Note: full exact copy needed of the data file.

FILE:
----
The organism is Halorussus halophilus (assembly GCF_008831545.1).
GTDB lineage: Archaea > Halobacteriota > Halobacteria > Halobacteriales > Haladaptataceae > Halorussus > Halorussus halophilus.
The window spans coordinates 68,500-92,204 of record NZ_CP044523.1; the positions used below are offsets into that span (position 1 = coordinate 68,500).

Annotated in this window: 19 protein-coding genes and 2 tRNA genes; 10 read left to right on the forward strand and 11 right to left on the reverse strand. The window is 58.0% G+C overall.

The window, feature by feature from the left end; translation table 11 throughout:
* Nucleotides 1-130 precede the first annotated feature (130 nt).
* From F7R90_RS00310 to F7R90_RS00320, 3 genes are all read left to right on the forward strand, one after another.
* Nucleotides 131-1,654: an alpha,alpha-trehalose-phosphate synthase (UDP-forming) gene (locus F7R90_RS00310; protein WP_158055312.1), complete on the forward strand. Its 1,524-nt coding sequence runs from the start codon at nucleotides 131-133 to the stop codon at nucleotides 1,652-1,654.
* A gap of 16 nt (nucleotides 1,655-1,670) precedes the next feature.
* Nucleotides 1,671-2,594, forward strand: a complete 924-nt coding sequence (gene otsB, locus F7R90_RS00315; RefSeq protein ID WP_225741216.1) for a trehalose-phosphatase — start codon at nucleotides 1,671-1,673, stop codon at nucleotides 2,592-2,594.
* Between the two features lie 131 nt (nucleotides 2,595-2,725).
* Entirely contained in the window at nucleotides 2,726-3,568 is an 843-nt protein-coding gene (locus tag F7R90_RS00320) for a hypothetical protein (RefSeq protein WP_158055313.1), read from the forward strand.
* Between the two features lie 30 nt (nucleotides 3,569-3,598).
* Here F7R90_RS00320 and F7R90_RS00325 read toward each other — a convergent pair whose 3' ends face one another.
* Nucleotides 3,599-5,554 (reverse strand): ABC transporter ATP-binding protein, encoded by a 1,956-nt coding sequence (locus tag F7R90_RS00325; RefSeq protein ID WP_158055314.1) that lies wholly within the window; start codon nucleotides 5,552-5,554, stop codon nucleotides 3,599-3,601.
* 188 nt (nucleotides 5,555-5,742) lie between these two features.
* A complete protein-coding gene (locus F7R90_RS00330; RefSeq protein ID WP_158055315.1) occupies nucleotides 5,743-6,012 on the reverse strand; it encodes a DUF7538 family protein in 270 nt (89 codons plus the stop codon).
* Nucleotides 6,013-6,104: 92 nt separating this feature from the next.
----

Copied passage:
The organism is Halorussus halophilus (assembly GCF_008831545.1).
GTDB lineage: Archaea > Halobacteriota > Halobacteria > Halobacteriales > Haladaptataceae > Halorussus > Halorussus halophilus.
The window spans coordinates 68,500-92,204 of record NZ_CP044523.1; the positions used below are offsets into that span (position 1 = coordinate 68,500).

Annotated in this window: 19 protein-coding genes and 2 tRNA genes; 10 read left to right on the forward strand and 11 right to left on the reverse strand. The window is 58.0% G+C overall.

The window, feature by feature from the left end; translation table 11 throughout:
* Nucleotides 1-130 precede the first annotated feature (130 nt).
* From F7R90_RS00310 to F7R90_RS00320, 3 genes are all read left to right on the forward strand, one after another.
* Nucleotides 131-1,654: an alpha,alpha-trehalose-phosphate synthase (UDP-forming) gene (locus F7R90_RS00310; protein WP_158055312.1), complete on the forward strand. Its 1,524-nt coding sequence runs from the start codon at nucleotides 131-133 to the stop codon at nucleotides 1,652-1,654.
* A gap of 16 nt (nucleotides 1,655-1,670) precedes the next feature.
* Nucleotides 1,671-2,594, forward strand: a complete 924-nt coding sequence (gene otsB, locus F7R90_RS00315; RefSeq protein ID WP_225741216.1) for a trehalose-phosphatase — start codon at nucleotides 1,671-1,673, stop codon at nucleotides 2,592-2,594.
* Between the two features lie 131 nt (nucleotides 2,595-2,725).
* Entirely contained in the window at nucleotides 2,726-3,568 is an 843-nt protein-coding gene (locus tag F7R90_RS00320) for a hypothetical protein (RefSeq protein WP_158055313.1), read from the forward strand.
* Between the two features lie 30 nt (nucleotides 3,569-3,598).
* Here F7R90_RS00320 and F7R90_RS00325 read toward each other — a convergent pair whose 3' ends face one another.
* Nucleotides 3,599-5,554 (reverse strand): ABC transporter ATP-binding protein, encoded by a 1,956-nt coding sequence (locus tag F7R90_RS00325; RefSeq protein ID WP_158055314.1) that lies wholly within the window; start codon nucleotides 5,552-5,554, stop codon nucleotides 3,599-3,601.
* 188 nt (nucleotides 5,555-5,742) lie between these two features.
* A complete protein-coding gene (locus F7R90_RS00330; RefSeq protein ID WP_158055315.1) occupies nucleotides 5,743-6,012 on the reverse strand; it encodes a DUF7538 family protein in 270 nt (89 codons plus the stop codon).
* Nucleotides 6,013-6,104: 92 nt separating this feature from the next.